As the number of obese and overweight children in the United States continues to climb, fitness is a consideration that weighs heavily on the minds of parents, caretakers and teachers. The risk of health issues accompanying obesity among children provokes many fears that unless parents and children make significant changes in the lifestyles inhabited by our kids, diabetes, heart disease, and other weight related conditions have the potential to run rampant among American youth.
Importance of Fitness for Children
Although encouraging a healthy lifestyle, among children, that includes physical activity and fitness is vital to addressing issues associated with health problems and obesity, the addition of kid’s fitness can also promote a lifelong love. Fitness not only encourages physical activity, keeping weight and accompanying conditions at bay, it also helps protect children from injuries that can occur when they are not accustomed to physical activity, movement and sports. Most injuries that plague children completing physical activities occur as a result of a lifestyle that lacks movement and activity that can provide balance, coordination and muscle memory necessary for a fit lifestyle.
Fitness and Physical Activity Benefits
Despite statistics praising physical activity among children as a weight management tool and method of decreasing injuries during activities and sports, fitness among children boasts a plethora of positive results and side effects. Strong bones and joints, stress relief, self confidence improvement and better academic concentration are just some of the other benefits touted by a child’s active lifestyle, says HealthyChildren.org. In fact, according to the children’s organization advocating a healthy lifestyle among youth, children who participate in sports, physical activities and other types of fitness positively affects the social lives of participants, offering a socially acceptable activity and associated peers.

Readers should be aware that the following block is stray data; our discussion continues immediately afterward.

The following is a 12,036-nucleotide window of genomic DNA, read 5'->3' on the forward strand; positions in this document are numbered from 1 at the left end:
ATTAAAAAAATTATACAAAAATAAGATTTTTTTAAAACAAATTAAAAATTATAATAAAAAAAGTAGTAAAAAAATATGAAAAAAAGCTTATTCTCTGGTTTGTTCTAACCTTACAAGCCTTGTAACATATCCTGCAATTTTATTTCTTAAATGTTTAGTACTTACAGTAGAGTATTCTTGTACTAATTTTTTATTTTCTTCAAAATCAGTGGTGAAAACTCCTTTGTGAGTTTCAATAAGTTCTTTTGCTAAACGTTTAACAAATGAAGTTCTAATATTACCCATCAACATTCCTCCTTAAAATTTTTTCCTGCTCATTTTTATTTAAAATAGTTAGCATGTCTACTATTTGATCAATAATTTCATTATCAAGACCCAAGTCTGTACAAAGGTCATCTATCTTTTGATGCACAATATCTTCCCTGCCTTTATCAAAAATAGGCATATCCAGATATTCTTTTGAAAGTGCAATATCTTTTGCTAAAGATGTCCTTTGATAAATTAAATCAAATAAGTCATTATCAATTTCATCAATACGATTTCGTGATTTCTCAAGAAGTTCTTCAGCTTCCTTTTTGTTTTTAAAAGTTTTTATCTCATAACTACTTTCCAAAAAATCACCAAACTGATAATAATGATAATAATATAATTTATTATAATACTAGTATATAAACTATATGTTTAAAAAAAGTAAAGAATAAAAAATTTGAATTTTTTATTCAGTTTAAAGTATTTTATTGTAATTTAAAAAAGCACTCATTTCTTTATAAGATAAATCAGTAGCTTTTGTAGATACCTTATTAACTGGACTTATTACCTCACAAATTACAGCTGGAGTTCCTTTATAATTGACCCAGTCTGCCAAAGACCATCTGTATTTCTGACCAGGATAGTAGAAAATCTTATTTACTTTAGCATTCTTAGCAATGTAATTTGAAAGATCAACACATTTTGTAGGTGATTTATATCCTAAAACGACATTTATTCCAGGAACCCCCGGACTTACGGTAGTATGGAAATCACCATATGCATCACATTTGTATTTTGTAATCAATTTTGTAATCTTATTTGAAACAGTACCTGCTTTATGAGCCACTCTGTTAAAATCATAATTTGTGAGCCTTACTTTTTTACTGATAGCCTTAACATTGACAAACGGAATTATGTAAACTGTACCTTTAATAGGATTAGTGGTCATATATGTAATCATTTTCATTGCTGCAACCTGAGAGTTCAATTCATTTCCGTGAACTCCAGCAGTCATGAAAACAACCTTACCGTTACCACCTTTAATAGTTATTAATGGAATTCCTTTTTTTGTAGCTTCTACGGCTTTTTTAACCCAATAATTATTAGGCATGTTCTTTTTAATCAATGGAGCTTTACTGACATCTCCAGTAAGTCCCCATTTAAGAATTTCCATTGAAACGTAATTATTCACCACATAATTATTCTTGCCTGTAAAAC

Implementing Fitness and Physical Activity among Children
Understanding what types of activities and scheduling conflicts are preventing a child from obtaining a sufficient amount of physical activity and fitness can be a good way for parents to begin to understand how and where transformations can be made regarding kids’ health. Tracking the amount of activity a child partakes can be as simple as gaining an awareness of their school schedules and whether they include physical education classes, recess and other ways children participate in fitness centered activities. Children who participate in a variety of physically demanding activities at school, such as extracurricular athletics or PE classes may not need as much prompting and extra fitness added to their day as a child who spends more time still and sedentary.
Set an Example
One of the best ways parents, caregivers and teachers can prompt children to compete in fitness activities and grasp a healthy lifestyle is by striving toward adopting a similar lifestyle that promotes and values physical activity. In fact, according to USA Today “No Time to Weight,” children with even one obese parent have a 50 percent chance of being obese themselves. Children with two obese parents have an 80 percent chance of following in their footsteps, the article continues. Children who observe healthy lifestyles in their parents and role models have a better chance of adopting similar habits, highlighting the vital role parents play in influencing the fitness levels and physical activity of children.